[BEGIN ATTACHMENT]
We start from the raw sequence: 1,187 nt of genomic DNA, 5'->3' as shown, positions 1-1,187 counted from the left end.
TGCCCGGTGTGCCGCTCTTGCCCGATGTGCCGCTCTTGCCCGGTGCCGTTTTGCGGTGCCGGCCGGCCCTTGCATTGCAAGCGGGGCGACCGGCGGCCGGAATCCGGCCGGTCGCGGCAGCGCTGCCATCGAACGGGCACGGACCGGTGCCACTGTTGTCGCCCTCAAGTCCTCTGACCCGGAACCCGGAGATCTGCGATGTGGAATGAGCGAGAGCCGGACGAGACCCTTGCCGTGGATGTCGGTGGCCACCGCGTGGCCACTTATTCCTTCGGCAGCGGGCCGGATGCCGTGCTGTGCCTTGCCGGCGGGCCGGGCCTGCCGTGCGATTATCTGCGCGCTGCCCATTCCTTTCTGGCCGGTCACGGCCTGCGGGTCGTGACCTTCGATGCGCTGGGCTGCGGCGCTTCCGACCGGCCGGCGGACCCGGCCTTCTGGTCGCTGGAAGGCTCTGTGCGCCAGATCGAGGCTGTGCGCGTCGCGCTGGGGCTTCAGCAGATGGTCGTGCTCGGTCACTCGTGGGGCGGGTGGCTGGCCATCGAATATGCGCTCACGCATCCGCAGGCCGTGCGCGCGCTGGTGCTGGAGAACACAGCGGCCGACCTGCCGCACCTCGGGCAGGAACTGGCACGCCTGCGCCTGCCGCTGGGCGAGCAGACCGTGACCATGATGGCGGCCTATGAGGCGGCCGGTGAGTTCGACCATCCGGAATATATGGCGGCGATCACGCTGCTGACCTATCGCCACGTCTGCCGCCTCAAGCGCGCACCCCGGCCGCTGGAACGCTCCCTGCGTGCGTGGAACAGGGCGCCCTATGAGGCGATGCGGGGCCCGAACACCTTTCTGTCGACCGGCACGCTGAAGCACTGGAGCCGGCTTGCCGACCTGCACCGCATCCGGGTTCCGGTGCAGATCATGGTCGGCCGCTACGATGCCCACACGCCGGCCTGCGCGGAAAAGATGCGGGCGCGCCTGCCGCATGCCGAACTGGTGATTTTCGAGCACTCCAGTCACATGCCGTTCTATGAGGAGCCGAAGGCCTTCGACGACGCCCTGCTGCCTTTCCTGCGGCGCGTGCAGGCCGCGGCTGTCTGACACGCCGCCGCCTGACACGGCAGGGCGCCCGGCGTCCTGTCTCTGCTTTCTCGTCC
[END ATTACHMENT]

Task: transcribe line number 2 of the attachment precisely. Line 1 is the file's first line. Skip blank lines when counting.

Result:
TGCCCGGTGTGCCGCTCTTGCCCGATGTGCCGCTCTTGCCCGGTGCCGTTTTGCGGTGCCGGCCGGCCCTTGCATTGCAAGCGGGGCGACCGGCGGCCGGAATCCGGCCGGTCGCGGCAGCGCTGCCATCGAACGGGCACGGACCGGTGCCACTGTTGTCGCCCTCAAGTCCTCTGACCCGGAACCCGGAGATCTGCGATGTGGAATGAGCGAGAGCCGGACGAGACCCTTGCCGTGGATGTCGGTGGCCACCGCGTGGCCACTTATTCCTTCGGCAGCGGGCCGGATGCCGTGCTGTGCCTTGCCGGCGGGCCGGGCCTGCCGTGCGATTATCTGCGCGCTGCCCATTCCTTTCTGGCCGGTCACGGCCTGCGGGTCGTGACCTTCGATGCGCTGGGCTGCGGCGCTTCCGACCGGCCGGCGGACCCGGCCTTCTGGTCGCTGGAAGGCTCTGTGCGCCAGATCGAGGCTGTGCGCGTCGCGCTGGGGCTTCAGCAGATGGTCGTGCTCGGTCACTCGTGGGGCGGGTGGCTGGCCATCGAATATGCGCTCACGCATCCGCAGGCCGTGCGCGCGCTGGTGCTGGAGAACACAGCGGCCGACCTGCCGCACCTCGGGCAGGAACTGGCACGCCTGCGCCTGCCGCTGGGCGAGCAGACCGTGACCATGATGGCGGCCTATGAGGCGGCCGGTGAGTTCGACCATCCGGAATATATGGCGGCGATCACGCTGCTGACCTATCGCCACGTCTGCCGCCTCAAGCGCGCACCCCGGCCGCTGGAACGCTCCCTGCGTGCGTGGAACAGGGCGCCCTATGAGGCGATGCGGGGCCCGAACACCTTTCTGTCGACCGGCACGCTGAAGCACTGGAGCCGGCTTGCCGACCTGCACCGCATCCGGGTTCCGGTGCAGATCATGGTCGGCCGCTACGATGCCCACACGCCGGCCTGCGCGGAAAAGATGCGGGCGCGCCTGCCGCATGCCGAACTGGTGATTTTCGAGCACTCCAGTCACATGCCGTTCTATGAGGAGCCGAAGGCCTTCGACGACGCCCTGCTGCCTTTCCTGCGGCGCGTGCAGGCCGCGGCTGTCTGACACGCCGCCGCCTGACACGGCAGGGCGCCCGGCGTCCTGTCTCTGCTTTCTCGTCC